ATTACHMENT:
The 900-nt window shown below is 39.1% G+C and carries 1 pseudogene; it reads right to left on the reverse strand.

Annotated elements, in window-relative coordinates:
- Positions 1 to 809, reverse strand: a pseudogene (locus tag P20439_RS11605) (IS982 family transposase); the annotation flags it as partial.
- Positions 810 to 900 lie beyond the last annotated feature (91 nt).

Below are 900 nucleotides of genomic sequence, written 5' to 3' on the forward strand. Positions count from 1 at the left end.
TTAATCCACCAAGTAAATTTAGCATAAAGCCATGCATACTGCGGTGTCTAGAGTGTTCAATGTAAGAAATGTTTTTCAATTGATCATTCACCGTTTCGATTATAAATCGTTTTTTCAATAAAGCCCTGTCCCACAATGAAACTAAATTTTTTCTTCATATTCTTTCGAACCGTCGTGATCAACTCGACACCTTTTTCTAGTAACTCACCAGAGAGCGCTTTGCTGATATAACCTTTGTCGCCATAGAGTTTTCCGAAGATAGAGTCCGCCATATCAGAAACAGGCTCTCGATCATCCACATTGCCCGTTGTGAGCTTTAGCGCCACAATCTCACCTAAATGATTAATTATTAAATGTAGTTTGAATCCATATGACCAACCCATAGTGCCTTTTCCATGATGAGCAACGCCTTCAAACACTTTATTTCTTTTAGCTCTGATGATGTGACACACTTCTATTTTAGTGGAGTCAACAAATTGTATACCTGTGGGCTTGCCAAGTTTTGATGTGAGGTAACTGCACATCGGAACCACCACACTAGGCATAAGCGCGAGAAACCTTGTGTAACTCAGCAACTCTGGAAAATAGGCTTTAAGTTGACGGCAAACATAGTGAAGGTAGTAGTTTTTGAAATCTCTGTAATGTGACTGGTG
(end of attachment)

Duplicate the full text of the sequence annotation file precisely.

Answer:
The 900-nt window shown below is 39.1% G+C and carries 1 pseudogene; it reads right to left on the reverse strand.

Annotated elements, in window-relative coordinates:
- Positions 1 to 809, reverse strand: a pseudogene (locus tag P20439_RS11605) (IS982 family transposase); the annotation flags it as partial.
- Positions 810 to 900 lie beyond the last annotated feature (91 nt).

Below are 900 nucleotides of genomic sequence, written 5' to 3' on the forward strand. Positions count from 1 at the left end.
TTAATCCACCAAGTAAATTTAGCATAAAGCCATGCATACTGCGGTGTCTAGAGTGTTCAATGTAAGAAATGTTTTTCAATTGATCATTCACCGTTTCGATTATAAATCGTTTTTTCAATAAAGCCCTGTCCCACAATGAAACTAAATTTTTTCTTCATATTCTTTCGAACCGTCGTGATCAACTCGACACCTTTTTCTAGTAACTCACCAGAGAGCGCTTTGCTGATATAACCTTTGTCGCCATAGAGTTTTCCGAAGATAGAGTCCGCCATATCAGAAACAGGCTCTCGATCATCCACATTGCCCGTTGTGAGCTTTAGCGCCACAATCTCACCTAAATGATTAATTATTAAATGTAGTTTGAATCCATATGACCAACCCATAGTGCCTTTTCCATGATGAGCAACGCCTTCAAACACTTTATTTCTTTTAGCTCTGATGATGTGACACACTTCTATTTTAGTGGAGTCAACAAATTGTATACCTGTGGGCTTGCCAAGTTTTGATGTGAGGTAACTGCACATCGGAACCACCACACTAGGCATAAGCGCGAGAAACCTTGTGTAACTCAGCAACTCTGGAAAATAGGCTTTAAGTTGACGGCAAACATAGTGAAGGTAGTAGTTTTTGAAATCTCTGTAATGTGACTGGTG